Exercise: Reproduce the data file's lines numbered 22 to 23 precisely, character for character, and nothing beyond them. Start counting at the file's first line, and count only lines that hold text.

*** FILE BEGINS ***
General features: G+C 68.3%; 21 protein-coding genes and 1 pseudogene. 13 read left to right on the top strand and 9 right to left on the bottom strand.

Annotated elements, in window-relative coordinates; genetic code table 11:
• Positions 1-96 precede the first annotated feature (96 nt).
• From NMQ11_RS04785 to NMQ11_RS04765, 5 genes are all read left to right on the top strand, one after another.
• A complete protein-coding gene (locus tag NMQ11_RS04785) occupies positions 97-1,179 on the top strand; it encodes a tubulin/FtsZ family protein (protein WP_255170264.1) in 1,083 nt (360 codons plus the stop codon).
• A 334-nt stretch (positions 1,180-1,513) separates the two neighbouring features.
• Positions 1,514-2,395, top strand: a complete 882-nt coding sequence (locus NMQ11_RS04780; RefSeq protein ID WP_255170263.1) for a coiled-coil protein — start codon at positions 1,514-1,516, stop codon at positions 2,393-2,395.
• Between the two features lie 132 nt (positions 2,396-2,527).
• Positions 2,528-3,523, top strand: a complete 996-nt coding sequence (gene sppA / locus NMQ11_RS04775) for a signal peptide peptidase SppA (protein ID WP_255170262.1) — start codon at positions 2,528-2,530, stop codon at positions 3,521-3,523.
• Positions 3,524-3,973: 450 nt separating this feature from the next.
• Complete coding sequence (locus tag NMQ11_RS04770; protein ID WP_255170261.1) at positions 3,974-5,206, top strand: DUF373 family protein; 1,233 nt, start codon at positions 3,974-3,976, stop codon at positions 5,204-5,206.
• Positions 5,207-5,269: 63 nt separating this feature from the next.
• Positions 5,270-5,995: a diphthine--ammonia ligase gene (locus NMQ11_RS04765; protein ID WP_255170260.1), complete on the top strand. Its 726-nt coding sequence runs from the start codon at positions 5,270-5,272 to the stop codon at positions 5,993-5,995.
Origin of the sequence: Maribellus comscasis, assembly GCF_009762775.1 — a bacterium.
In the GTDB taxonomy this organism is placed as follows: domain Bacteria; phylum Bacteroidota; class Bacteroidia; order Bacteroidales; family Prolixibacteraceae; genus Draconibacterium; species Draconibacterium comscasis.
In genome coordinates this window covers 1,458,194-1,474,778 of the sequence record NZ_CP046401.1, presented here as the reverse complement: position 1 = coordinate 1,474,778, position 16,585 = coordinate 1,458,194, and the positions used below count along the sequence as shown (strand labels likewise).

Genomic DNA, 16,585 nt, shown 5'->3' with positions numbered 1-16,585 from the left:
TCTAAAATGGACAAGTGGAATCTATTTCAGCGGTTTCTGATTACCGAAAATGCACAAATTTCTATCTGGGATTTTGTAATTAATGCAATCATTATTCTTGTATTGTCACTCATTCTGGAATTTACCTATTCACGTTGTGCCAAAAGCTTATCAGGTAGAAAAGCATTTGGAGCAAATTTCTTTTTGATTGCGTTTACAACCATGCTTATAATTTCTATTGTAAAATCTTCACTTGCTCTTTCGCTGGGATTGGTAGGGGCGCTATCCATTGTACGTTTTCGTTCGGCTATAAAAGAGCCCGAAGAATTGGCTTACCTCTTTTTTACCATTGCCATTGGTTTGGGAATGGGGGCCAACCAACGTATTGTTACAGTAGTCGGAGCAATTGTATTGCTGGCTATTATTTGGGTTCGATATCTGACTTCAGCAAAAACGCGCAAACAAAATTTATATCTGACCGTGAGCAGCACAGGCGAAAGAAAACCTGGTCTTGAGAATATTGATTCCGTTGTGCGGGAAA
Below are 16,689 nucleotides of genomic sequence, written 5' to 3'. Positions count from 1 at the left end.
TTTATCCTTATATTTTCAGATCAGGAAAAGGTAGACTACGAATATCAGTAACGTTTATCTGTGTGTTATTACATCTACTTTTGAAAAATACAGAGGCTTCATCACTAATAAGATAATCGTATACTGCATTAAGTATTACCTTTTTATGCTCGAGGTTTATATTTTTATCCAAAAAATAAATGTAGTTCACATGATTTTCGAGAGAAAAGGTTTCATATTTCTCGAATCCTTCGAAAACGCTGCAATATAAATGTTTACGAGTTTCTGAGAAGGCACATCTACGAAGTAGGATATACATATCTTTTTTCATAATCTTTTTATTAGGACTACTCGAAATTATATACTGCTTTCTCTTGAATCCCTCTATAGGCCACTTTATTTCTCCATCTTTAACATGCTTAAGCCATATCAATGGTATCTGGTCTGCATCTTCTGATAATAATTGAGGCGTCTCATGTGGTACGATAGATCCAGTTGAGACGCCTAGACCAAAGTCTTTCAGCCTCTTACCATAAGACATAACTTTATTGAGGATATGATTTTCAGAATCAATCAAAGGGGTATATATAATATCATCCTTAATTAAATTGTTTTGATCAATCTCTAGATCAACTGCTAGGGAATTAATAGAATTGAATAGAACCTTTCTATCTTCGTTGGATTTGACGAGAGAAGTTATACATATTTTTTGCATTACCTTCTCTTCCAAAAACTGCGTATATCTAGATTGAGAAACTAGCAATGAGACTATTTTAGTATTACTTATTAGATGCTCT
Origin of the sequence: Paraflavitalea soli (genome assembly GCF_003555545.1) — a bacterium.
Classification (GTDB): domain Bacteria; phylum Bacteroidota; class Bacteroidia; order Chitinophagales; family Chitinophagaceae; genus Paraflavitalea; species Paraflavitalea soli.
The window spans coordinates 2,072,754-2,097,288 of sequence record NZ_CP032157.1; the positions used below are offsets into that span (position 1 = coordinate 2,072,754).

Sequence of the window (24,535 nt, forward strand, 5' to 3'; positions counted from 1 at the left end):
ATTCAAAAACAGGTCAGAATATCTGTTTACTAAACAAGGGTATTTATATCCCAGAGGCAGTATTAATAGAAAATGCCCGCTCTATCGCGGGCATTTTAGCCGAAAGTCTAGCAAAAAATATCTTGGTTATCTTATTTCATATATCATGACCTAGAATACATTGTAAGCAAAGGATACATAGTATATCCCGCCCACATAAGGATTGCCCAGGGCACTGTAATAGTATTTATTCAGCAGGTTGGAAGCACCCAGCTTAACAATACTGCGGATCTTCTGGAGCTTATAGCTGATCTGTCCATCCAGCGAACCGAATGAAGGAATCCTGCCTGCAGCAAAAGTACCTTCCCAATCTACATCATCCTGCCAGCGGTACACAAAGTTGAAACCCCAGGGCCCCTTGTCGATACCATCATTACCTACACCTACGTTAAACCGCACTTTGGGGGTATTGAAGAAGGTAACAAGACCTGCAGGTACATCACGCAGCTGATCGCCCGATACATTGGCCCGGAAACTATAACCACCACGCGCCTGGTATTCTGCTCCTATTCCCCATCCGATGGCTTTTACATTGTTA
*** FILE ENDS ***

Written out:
Classification (GTDB): domain Bacteria; phylum Bacteroidota; class Bacteroidia; order Chitinophagales; family Chitinophagaceae; genus Paraflavitalea; species Paraflavitalea soli.
The window spans coordinates 2,072,754-2,097,288 of sequence record NZ_CP032157.1; the positions used below are offsets into that span (position 1 = coordinate 2,072,754).